• Gypsum shells have recently been used outdoors in exterior insulation or finishing systems, with insulating layers (sometimes referred to as Exterior Insulation and Finish Systems (EIFS) or Exterior Insulation and Finish Systems). "). These systems are designed to accept polystyrene insulation bonded to a gypsum board with a glass facing, followed, for example, by applying a thin layer of stucco. Due to exposure to the elements, gypsum wallboard is often treated or impregnated with hydrophobic additives.
  • U.S. Patent No. 5644880, incorporated herein by reference, discloses an EIFS system in which the main components comprise a water-resistant gypsum board with a fibrous mat facing and an overlay finish material. The finishing material can take a multilayer or monolayer form. It may be placed in contiguity with said gypsum board or it may directly cover, or be directly attached to, one or more elements sandwiched between said gypsum board and said finishing material. The patent application DE 3546968 discloses a mineral fiber board which can be covered on a first main face by an outer coating permeable to water vapor and infiltration of outside air and on its second main face by an inner facing.
  • Improved construction products are desired. A method according to the present invention comprises providing an inorganic fiber insulating panel comprising glass fibers or rockwool fibers, slag wool fibers, ceramic fibers, resisting the penetration of liquid water and having first and second major surfaces, the lamination application of an outer facing material, resistant to air infiltration and liquid water penetration, to the first major surface of the insulation board, the material outer facing being permeable to the water vapor, and bonding an inner facing on the second major surface of the insulation board with an adhesive, so that the second main surface with the inner facing and the adhesive is strong to the penetration of liquid water, thereby forming a section of a unit outer building envelope product.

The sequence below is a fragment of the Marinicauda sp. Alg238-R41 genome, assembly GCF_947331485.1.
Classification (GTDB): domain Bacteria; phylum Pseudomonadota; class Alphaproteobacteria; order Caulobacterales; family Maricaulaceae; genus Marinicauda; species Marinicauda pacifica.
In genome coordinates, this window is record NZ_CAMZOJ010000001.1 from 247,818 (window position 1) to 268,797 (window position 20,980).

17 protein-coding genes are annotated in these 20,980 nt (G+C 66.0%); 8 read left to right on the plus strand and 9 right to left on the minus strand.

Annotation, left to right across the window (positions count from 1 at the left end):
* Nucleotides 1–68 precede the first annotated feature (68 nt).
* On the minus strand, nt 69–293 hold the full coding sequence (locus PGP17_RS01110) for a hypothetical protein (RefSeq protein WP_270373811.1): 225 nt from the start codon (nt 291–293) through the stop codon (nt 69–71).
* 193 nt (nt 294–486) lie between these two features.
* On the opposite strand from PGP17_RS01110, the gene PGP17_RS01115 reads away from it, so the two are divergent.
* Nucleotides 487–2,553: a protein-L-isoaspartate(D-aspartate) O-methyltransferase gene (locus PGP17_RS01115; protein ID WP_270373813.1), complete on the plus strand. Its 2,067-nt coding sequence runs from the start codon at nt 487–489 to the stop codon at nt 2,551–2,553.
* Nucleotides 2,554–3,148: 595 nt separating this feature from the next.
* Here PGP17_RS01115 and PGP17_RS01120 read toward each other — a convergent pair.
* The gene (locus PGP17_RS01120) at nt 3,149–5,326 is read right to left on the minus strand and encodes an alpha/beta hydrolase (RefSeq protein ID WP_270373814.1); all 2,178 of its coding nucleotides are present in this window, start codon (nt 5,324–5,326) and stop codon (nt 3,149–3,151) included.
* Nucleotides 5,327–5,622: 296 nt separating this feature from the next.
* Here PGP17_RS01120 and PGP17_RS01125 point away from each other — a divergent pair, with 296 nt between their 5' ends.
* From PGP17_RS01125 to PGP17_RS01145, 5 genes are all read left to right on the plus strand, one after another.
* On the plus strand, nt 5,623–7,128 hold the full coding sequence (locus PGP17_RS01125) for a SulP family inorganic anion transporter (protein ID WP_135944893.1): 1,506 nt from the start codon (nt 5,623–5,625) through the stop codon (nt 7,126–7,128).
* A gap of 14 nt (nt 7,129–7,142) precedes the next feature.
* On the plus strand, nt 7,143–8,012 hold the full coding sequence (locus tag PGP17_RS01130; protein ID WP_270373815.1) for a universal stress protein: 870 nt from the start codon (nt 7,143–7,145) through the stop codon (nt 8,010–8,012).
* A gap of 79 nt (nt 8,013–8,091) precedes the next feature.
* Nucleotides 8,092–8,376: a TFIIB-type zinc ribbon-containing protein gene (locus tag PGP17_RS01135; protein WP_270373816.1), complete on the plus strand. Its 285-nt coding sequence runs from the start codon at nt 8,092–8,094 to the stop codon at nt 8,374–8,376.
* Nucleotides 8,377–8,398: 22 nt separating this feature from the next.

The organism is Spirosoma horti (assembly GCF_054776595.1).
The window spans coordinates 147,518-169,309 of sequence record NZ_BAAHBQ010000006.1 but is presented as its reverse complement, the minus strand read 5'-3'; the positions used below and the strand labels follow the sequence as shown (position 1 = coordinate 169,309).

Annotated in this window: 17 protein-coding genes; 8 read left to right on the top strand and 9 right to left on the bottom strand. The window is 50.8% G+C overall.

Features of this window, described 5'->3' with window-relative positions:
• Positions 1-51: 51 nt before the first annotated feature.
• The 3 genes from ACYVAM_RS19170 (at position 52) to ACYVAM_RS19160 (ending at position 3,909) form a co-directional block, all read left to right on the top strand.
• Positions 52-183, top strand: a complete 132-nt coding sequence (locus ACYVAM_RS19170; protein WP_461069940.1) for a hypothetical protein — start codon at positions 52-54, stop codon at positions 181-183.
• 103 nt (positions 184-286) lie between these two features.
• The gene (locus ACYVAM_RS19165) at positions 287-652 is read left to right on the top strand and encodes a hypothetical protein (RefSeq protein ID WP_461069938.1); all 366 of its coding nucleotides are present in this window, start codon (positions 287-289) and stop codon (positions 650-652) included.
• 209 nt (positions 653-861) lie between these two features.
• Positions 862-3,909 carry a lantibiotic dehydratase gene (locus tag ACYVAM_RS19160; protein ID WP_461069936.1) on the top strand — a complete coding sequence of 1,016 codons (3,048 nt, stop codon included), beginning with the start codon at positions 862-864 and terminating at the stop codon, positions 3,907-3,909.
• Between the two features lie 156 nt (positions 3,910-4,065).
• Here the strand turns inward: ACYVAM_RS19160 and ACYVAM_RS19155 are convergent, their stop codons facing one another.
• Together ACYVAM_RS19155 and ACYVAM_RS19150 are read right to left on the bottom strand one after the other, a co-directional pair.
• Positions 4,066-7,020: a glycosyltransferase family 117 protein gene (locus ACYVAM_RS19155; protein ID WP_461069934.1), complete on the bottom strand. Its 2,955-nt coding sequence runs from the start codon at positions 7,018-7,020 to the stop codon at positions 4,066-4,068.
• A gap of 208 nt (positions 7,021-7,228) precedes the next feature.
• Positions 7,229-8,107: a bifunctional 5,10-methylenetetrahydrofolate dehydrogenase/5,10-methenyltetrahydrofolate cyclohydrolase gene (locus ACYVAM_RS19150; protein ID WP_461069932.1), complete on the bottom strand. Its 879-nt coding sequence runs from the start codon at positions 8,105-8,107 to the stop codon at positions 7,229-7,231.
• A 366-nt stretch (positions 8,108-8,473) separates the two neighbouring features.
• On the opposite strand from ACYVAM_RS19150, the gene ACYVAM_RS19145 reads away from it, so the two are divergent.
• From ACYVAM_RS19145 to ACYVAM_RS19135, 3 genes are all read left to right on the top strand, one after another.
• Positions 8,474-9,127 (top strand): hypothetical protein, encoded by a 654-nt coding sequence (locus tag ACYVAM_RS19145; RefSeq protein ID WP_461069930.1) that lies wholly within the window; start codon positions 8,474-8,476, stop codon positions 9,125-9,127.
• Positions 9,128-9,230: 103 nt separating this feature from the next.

• A product according to the invention comprises an insulating panel made of mineral fibers, comprising glass fibers or rock wool fibers, slag wool fibers, ceramic fibers, resistant to the penetration of liquid water and comprising first and second major surfaces; a water-vapor-permeable, water-infiltration-resistant, liquid-penetrating outer facing material laminated to the first major surface of the insulation board, and an inner lamination applied to the second main surface of the insulation board with an adhesive, so that the second main surface with the inner facing and the adhesive is resistant to the penetration of liquid water, thereby forming a section of a unit exterior building envelope product.
    • The figure 1 is a side elevational view of an example of a mineral fiber insulating panel resistant to penetration of liquid water according to one embodiment.
    • The figure 2 is a side cross-sectional view illustrating an exterior wall having a pair of panels of the type shown in FIG. figure 1 mounted on a frame element of a building.
    • The figure 3 is a side elevational view illustrating a variant of the example of mineral fiber insulating panel of the figure 1 .
    • The figure 4 is a front elevation of a panel of the figure 1 or from figure 3 , installed on framing members.
    • The figure 5 is a front elevation of a panel shown at figure 1 , mounted on framing members.
    • The figure 6 is a side cross-sectional view of a variant of the wall of the figure 2 .
    • The figure 7 is a table of material properties for the exterior facing shown in figure 2 .
    • The figure 8 is a side cross-sectional view of another variant of the wall of the figure 2 .